US10309627B2 (en) 2012-11-08 2019-06-04 Cree, Inc. Light fixture retrofit kit with integrated light bar
US9874333B2 (en) 2013-03-14 2018-01-23 Cree, Inc. Surface ambient wrap light fixture
US20150003069A1 (en) * 2013-06-28 2015-01-01 Cree, Inc. Led lamp
US9222659B2 (en) * 2013-06-28 2015-12-29 Cree, Inc. LED lamp
US9461024B2 (en) 2013-08-01 2016-10-04 Cree, Inc. Light emitter devices and methods for light emitting diode (LED) chips
USD750308S1 (en) 2013-12-16 2016-02-23 Cree, Inc. Linear shelf light fixture
US10100988B2 (en) 2013-12-16 2018-10-16 Cree, Inc. Linear shelf light fixture with reflectors
US9726330B2 (en) 2013-12-20 2017-08-08 Cree, Inc. LED lamp
USD757324S1 (en) 2014-04-14 2016-05-24 Cree, Inc. Linear shelf light fixture with reflectors
WO2016133493A1 (en) * 2015-02-17 2016-08-25 Shew Larry N Led light troffer/fixture assembly
US20170023187A1 (en) * 2015-07-22 2017-01-26 Qin Kong LED Tube Grow Light
US9958115B2 (en) * 2015-07-22 2018-05-01 Qin Kong LED tube grow light
US10247372B2 (en) * 2017-02-06 2019-04-02 Cree, Inc. LED troffer lens assembly mount

Also Published As

Publication number Publication date
US8896208B2 (en) 2014-11-25

Similar Documents

Publication Publication Date Title
US7045975B2 (en) Apparatus and methods for providing emergency safety lighting
US5303124A (en) Self-energizing LED lamp
US7784966B2 (en) Modular light fixture with power pack with latching ends
US7628506B2 (en) Modular light fixture with power pack and radiative, conductive, and convective cooling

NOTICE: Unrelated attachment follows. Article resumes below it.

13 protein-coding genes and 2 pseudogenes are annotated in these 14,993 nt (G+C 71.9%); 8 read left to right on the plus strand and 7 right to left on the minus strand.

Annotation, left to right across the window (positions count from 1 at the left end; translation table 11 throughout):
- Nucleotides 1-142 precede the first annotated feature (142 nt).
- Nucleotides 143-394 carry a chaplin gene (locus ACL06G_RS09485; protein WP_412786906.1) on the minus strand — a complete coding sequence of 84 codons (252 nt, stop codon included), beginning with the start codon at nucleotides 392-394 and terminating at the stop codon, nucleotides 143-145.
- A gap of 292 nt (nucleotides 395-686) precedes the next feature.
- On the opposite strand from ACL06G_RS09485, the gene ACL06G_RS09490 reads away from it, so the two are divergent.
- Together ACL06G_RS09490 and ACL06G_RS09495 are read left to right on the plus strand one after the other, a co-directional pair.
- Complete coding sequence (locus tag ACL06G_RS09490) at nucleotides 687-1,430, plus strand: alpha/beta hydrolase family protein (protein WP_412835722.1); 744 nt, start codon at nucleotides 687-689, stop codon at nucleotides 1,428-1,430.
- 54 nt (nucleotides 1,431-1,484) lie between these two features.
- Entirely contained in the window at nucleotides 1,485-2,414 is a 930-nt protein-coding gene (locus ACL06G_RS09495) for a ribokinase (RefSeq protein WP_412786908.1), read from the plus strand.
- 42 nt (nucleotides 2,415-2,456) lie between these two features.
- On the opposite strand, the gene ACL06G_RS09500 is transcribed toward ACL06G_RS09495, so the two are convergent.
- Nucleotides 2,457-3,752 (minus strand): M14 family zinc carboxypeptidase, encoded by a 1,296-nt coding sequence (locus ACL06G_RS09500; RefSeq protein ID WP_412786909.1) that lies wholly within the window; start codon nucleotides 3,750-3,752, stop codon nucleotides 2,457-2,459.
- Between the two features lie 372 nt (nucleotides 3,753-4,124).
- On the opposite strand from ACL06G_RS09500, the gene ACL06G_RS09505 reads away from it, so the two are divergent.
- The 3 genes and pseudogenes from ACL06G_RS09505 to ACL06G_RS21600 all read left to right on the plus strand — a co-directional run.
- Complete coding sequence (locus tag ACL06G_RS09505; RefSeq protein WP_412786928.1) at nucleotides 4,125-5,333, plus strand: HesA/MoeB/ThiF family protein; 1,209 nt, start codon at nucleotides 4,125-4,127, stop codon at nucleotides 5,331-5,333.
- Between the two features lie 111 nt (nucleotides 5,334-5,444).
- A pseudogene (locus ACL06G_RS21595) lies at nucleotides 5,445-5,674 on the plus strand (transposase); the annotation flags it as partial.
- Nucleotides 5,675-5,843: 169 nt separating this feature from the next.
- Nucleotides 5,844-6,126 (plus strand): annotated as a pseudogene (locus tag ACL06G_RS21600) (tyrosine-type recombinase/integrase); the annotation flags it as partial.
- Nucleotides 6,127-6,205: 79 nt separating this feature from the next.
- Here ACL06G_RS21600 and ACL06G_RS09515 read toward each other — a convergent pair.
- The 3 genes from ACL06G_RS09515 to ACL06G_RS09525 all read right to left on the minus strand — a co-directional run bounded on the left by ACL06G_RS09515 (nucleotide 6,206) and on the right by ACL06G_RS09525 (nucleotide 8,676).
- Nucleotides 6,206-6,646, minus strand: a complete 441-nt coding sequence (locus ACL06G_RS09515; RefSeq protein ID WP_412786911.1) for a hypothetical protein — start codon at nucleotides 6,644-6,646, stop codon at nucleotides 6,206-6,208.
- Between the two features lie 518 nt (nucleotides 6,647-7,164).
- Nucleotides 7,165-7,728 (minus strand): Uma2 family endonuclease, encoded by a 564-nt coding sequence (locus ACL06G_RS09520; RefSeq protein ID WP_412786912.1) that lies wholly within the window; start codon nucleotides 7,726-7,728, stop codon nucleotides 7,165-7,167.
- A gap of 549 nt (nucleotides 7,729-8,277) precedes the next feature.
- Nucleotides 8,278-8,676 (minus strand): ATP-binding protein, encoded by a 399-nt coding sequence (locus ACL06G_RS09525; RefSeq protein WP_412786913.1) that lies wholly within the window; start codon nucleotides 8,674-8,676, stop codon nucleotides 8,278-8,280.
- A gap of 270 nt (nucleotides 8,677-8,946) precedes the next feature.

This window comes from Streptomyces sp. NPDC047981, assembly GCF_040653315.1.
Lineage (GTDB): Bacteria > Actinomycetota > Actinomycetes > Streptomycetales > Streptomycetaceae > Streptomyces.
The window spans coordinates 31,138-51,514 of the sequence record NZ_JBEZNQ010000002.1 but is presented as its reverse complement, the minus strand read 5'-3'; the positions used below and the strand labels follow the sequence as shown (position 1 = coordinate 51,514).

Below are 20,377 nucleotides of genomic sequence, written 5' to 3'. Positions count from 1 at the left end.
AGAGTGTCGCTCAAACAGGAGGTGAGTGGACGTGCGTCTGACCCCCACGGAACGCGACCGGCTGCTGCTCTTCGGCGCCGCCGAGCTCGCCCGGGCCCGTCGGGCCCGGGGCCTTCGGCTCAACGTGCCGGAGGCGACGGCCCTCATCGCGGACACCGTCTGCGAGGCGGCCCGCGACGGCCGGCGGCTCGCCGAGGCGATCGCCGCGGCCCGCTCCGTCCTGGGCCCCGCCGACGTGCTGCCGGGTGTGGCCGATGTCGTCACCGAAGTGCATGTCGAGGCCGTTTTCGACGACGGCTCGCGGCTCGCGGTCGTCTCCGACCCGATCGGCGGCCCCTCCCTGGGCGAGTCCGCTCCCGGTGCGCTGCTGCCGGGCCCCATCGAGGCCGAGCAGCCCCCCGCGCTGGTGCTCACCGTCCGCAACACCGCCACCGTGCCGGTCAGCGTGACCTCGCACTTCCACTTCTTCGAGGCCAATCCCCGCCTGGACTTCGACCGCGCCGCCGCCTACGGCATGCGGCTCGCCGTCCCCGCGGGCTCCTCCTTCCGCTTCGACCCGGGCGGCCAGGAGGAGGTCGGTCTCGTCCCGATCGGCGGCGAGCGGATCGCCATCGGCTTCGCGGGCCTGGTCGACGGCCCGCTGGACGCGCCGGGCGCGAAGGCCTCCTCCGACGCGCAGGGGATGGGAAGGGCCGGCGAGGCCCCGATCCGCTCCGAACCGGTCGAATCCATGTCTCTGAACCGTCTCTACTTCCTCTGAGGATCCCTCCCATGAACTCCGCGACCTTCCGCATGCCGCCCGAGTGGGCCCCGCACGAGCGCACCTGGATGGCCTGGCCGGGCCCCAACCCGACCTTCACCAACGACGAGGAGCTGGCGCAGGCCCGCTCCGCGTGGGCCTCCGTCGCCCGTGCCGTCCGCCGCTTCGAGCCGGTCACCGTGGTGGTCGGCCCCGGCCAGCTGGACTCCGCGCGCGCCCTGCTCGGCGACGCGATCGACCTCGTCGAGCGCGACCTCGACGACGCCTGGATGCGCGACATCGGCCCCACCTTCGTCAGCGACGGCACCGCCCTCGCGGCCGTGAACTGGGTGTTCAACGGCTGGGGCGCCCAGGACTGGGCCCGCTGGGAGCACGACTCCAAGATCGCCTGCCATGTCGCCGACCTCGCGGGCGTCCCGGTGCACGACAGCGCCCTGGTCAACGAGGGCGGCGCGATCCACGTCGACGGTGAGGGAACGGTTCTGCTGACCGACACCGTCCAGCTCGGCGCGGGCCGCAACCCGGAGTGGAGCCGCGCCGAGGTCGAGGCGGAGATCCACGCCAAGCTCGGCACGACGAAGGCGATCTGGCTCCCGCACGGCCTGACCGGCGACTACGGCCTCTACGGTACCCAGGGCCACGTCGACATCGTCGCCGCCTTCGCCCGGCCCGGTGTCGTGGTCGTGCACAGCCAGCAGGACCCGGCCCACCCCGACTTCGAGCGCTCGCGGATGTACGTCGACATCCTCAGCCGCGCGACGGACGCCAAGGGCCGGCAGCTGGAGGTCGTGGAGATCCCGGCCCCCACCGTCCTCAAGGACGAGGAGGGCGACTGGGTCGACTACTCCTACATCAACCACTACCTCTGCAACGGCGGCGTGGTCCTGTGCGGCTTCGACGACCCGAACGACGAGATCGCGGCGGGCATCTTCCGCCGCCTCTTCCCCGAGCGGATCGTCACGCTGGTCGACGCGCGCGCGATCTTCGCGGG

JP2014517472A (en) Flat panel lighting system and drive circuit
US6986589B2 (en) Apparatus and methods for providing an emergency lighting augmentation system
US20080298051A1 (en) Flat-plate lighting device
US6609804B2 (en) LED interior light fixture
US10321547B1 (en) Modular coordinated lighting system
US8299712B2 (en) Light unit with internal power failure detection
CN101334136B (en) Exit signs with and without emergency lighting
DE102008016788B4 (en) Lighting system and method for providing both normal room lighting and emergency lighting
US5734229A (en) Back-up electrical system for portable table lamps
US6107744A (en) Back-up electrical systems
US7780310B2 (en) Modular light fixture with power pack and deployable sensor
US20120126699A1 (en) LED Light Bulb with Battery Backup and Remote Operation
US20040218379A1 (en) Concealed Safety Lighting Device
US6019477A (en) Emergency lighting device
WO1998043014A1 (en) Low power lighting display
US9485834B2 (en) LED illumination device for fluorescent light fixture
US7575338B1 (en) Modular light fixture with power pack
US20120182729A1 (en) Modular light fixture with power pack
US20100039792A1 (en) Battery Powered Lighting Appliance
US7897277B2 (en) Reversible battery cartridge
JP2013008616A (en) Luminaire

Legal Events

Date Code Title Description
STCF Information on status: patent grant

Free format text: PATENTED CASE

CC Certificate of correction
CC Certificate of correction
MAFP Maintenance fee payment

Free format text: PAYMENT OF MAINTENANCE FEE, 4TH YR, SMALL ENTITY (ORIGINAL EVENT CODE: M2551)

Year of fee payment: 4